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Karnataka - Mangalore Printer Friendly Page   Send this Article to a Friend

`Efficient financial system essential to boost economy'

By Our Staff Correspondent

MANGALORE, FEB. 16. The Executive Director of the Reserve Bank of India, Shyamala Gopinath, has said that a strong and efficient financial system is crucial to boost the economy to support higher investment and growth.

She was delivering the keynote address after inaugurating a national seminar on "World Trade Organisation (WTO) and the banking sector in India" organised by the Corporation Bank Chair in Bank Management, Mangalore University, at Mangalagangotri on Monday.

She said the financial crisis gripping the world had exposed the fact that weak financial systems and their lax supervision were contributing to macro instability.

Financial markets were different from real-sector markets, she said and added that there was a need for increased regulation and supervision.

Ms. Gopinath said the authorities concerned should focus on macroeconomic policies, building strong domestic institutions, and good governance to prepare the Indian financial institutions to face the challenges of liberalisation.

As on January 24, 2004, 34 foreign banks from 21 countries were operating in India. An empirical research had found that over the years, there had been a discernible improvement in the efficiency of Indian banks.

This was irrespective of the ownership pattern.

However, there was scope for further improvement. As on March 31, 2003, the market share of the State Bank of India and its associates was 29.3 per cent, nationalised banks 46 per cent, private banks 17.4 per cent, and foreign banks 7.3 per cent. The Vice-Chancellor of Mangalore University, B. Hanumaiah, presided over the function. The coordinator of the Chair, G.V. Joshi, welcomed the gathering.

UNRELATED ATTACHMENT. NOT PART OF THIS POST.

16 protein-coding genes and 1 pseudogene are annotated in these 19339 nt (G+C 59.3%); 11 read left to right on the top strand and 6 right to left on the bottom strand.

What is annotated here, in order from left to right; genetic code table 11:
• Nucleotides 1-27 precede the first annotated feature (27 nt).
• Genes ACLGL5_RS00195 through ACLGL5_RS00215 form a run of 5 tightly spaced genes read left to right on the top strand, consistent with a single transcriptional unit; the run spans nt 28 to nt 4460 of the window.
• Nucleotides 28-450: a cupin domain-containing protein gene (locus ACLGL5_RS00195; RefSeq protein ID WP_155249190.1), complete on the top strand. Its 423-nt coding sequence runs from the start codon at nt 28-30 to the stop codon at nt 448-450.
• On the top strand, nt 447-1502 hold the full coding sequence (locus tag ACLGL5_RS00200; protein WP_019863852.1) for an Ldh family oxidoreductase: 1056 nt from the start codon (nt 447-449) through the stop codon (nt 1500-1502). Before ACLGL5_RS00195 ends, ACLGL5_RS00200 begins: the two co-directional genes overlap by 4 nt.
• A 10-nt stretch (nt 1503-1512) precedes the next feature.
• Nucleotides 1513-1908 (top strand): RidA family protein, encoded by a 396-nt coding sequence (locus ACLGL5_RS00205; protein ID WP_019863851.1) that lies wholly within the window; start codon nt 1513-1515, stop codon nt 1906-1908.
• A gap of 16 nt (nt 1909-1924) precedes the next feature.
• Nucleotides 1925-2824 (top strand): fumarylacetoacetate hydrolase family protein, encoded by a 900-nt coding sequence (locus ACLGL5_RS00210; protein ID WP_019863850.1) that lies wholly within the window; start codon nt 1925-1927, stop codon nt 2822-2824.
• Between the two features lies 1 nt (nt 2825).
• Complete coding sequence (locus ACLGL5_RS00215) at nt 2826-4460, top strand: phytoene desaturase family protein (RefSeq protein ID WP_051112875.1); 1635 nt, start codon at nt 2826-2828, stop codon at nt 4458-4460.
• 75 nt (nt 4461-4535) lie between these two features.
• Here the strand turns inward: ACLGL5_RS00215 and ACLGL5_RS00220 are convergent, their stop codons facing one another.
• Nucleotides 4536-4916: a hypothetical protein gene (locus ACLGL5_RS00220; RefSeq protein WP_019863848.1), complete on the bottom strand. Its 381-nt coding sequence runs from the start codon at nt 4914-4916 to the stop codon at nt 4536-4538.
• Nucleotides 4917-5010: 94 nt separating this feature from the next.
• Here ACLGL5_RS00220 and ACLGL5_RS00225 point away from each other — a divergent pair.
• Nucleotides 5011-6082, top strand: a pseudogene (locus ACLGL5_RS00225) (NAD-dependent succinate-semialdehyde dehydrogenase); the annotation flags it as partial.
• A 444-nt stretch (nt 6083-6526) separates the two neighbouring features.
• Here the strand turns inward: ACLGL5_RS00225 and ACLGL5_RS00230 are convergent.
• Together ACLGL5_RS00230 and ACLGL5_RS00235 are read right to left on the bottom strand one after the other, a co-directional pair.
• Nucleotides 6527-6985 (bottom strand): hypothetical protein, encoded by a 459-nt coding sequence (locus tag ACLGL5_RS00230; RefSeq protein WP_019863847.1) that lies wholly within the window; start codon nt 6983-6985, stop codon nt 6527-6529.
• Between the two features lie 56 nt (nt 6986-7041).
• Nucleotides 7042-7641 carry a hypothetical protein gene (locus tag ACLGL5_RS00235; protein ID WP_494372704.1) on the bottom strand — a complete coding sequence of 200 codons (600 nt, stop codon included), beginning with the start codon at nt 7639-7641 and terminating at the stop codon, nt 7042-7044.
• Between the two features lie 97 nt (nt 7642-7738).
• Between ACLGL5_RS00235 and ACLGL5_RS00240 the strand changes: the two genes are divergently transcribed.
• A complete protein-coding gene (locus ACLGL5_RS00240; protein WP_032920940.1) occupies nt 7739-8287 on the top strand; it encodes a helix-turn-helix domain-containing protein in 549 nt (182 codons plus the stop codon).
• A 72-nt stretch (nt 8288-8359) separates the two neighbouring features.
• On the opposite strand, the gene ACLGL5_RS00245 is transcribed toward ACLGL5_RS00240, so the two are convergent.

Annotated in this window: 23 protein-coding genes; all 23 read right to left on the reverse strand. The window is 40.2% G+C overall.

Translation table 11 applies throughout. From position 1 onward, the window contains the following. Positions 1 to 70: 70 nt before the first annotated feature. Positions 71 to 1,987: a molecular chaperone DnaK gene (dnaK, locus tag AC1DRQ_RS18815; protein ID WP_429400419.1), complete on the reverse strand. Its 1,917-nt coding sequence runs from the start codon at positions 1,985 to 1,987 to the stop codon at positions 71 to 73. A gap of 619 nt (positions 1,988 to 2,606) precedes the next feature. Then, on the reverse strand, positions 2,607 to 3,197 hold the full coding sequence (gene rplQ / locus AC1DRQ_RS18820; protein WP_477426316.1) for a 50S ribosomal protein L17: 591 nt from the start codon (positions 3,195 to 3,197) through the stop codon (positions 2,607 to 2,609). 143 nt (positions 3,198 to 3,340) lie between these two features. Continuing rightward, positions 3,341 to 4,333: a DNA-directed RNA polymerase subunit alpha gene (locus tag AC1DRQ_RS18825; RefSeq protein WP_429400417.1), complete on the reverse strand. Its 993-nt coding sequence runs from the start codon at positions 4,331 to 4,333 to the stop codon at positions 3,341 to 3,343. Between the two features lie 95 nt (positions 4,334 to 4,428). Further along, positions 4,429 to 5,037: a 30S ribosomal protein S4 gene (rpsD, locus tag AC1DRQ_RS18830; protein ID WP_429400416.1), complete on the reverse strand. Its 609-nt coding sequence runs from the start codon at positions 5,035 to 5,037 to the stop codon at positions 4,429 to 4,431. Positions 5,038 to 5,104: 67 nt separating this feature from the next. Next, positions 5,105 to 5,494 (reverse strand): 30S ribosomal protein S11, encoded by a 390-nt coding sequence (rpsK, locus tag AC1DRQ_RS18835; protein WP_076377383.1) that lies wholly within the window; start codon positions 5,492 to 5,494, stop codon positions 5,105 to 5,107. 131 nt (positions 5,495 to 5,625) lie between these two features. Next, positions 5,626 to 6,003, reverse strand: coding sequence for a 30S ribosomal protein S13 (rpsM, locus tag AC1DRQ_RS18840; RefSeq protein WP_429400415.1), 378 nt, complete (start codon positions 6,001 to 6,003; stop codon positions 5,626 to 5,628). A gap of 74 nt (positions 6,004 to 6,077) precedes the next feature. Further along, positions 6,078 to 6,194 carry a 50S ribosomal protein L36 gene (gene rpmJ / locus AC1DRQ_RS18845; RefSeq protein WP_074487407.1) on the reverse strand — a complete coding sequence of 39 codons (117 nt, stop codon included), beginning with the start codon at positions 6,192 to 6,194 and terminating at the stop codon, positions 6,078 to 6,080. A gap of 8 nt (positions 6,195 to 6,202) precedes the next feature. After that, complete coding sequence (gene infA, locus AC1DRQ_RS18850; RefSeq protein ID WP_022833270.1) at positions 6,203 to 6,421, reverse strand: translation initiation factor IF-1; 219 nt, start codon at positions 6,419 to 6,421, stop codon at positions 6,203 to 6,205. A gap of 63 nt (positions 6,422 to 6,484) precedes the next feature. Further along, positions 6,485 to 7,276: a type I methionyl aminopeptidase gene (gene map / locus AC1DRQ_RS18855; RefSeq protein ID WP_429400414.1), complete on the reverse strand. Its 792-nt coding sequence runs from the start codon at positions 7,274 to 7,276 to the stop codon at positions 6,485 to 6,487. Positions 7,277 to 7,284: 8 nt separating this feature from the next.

The Chairman and Managing Director of Corporation Bank, K. Cherian Varghese, who addressed the gathering, said the Indian banking sector was well-equipped to deal with the implications of the WTO on the sector.

While becoming a member of the WTO had opened several opportunities for the Indian industry, including the banking sector, "we need to do our homework extremely well and improve our efficiency to seize the opportunities and face the challenges", he said.

"Singing praise of the WTO without understanding its implications will be like handling fire", Mr. Varghese said and added that with new opportunities unfolding themselves, Indians should strive to ensure that the country emerges as a global power in the banking sector in the next two decades. With the quota system for the textile sector likely to go in 2005, the Indian textile sector was likely to benefit, he said. Already, the Indian textile industry was gearing up to meet the challenges by adopting latest technology and expansion of capacity. Textile exports would thus expand substantially, he said and added that this would create employment opportunities and lending opportunities to the banking sector. At the same time, the Indian small-scale industry (SSIs) was bound to go through a rough patch with cheaper imports coming into the country. This would affect employment generation in this segment and the availability of finance to SSIs.

Mr. Varghese said that while the goals of the WTO were noble, its implications should be studied in the domestic context of each nation. Unfair competition and dumping could create a situation where strong nations might take undue advantage and disputes might arise, he warned. Domestic political compulsions could also create situations where free trade might be questioned.

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